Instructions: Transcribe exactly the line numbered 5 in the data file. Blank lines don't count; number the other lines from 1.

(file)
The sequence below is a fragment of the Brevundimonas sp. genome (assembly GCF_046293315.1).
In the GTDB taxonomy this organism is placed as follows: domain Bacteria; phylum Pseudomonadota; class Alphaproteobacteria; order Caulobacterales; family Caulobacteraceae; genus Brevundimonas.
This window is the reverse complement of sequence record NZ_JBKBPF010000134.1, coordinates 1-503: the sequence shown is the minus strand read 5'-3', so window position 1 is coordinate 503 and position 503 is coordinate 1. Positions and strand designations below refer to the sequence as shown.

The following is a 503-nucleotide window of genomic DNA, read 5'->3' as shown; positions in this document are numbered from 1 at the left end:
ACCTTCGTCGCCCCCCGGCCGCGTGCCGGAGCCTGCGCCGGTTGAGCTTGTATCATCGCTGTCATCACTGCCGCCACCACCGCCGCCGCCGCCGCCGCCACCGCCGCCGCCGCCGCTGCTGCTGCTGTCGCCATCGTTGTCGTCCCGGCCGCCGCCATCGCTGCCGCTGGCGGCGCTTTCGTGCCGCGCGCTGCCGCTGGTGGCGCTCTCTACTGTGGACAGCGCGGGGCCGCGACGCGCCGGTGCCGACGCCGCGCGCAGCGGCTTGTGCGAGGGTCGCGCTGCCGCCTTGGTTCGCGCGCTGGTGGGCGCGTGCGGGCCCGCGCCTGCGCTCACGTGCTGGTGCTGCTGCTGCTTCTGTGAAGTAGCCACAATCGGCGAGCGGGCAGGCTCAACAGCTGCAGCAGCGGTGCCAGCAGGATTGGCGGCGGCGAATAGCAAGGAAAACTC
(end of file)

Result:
ACCTTCGTCGCCCCCCGGCCGCGTGCCGGAGCCTGCGCCGGTTGAGCTTGTATCATCGCTGTCATCACTGCCGCCACCACCGCCGCCGCCGCCGCCGCCACCGCCGCCGCCGCCGCTGCTGCTGCTGTCGCCATCGTTGTCGTCCCGGCCGCCGCCATCGCTGCCGCTGGCGGCGCTTTCGTGCCGCGCGCTGCCGCTGGTGGCGCTCTCTACTGTGGACAGCGCGGGGCCGCGACGCGCCGGTGCCGACGCCGCGCGCAGCGGCTTGTGCGAGGGTCGCGCTGCCGCCTTGGTTCGCGCGCTGGTGGGCGCGTGCGGGCCCGCGCCTGCGCTCACGTGCTGGTGCTGCTGCTGCTTCTGTGAAGTAGCCACAATCGGCGAGCGGGCAGGCTCAACAGCTGCAGCAGCGGTGCCAGCAGGATTGGCGGCGGCGAATAGCAAGGAAAACTC